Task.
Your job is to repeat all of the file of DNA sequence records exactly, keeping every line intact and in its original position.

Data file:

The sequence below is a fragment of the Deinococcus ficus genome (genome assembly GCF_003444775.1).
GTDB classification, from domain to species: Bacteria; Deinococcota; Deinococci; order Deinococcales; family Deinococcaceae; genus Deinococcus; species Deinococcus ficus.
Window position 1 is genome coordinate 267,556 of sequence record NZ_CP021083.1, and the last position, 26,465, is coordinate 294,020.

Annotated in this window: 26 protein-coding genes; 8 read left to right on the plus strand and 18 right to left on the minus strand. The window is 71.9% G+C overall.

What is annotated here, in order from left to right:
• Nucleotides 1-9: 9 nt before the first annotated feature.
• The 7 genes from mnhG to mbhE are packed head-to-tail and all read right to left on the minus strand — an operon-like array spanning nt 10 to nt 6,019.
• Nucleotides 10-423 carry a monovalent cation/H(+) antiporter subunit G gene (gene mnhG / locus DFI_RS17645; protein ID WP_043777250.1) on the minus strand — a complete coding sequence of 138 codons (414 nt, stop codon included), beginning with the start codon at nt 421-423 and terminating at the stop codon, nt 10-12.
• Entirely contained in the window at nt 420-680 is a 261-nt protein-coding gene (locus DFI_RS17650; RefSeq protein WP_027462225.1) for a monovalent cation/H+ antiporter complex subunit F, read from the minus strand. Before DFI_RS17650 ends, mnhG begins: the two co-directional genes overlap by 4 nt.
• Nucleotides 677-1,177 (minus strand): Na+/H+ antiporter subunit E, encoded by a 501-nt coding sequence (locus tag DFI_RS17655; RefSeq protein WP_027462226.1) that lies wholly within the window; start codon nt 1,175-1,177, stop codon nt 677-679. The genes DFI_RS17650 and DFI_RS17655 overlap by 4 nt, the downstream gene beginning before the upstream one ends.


The sequence below is a fragment of the Deinococcus ficus genome (genome assembly GCF_003444775.1).
GTDB classification, from domain to species: Bacteria; Deinococcota; Deinococci; order Deinococcales; family Deinococcaceae; genus Deinococcus; species Deinococcus ficus.
Window position 1 is genome coordinate 267,556 of sequence record NZ_CP021083.1, and the last position, 26,465, is coordinate 294,020.

Annotated in this window: 26 protein-coding genes; 8 read left to right on the plus strand and 18 right to left on the minus strand. The window is 71.9% G+C overall.

What is annotated here, in order from left to right:
• Nucleotides 1-9: 9 nt before the first annotated feature.
• The 7 genes from mnhG to mbhE are packed head-to-tail and all read right to left on the minus strand — an operon-like array spanning nt 10 to nt 6,019.
• Nucleotides 10-423 carry a monovalent cation/H(+) antiporter subunit G gene (gene mnhG / locus DFI_RS17645; protein ID WP_043777250.1) on the minus strand — a complete coding sequence of 138 codons (414 nt, stop codon included), beginning with the start codon at nt 421-423 and terminating at the stop codon, nt 10-12.
• Entirely contained in the window at nt 420-680 is a 261-nt protein-coding gene (locus DFI_RS17650; RefSeq protein WP_027462225.1) for a monovalent cation/H+ antiporter complex subunit F, read from the minus strand. Before DFI_RS17650 ends, mnhG begins: the two co-directional genes overlap by 4 nt.
• Nucleotides 677-1,177 (minus strand): Na+/H+ antiporter subunit E, encoded by a 501-nt coding sequence (locus tag DFI_RS17655; RefSeq protein WP_027462226.1) that lies wholly within the window; start codon nt 1,175-1,177, stop codon nt 677-679. The genes DFI_RS17650 and DFI_RS17655 overlap by 4 nt, the downstream gene beginning before the upstream one ends.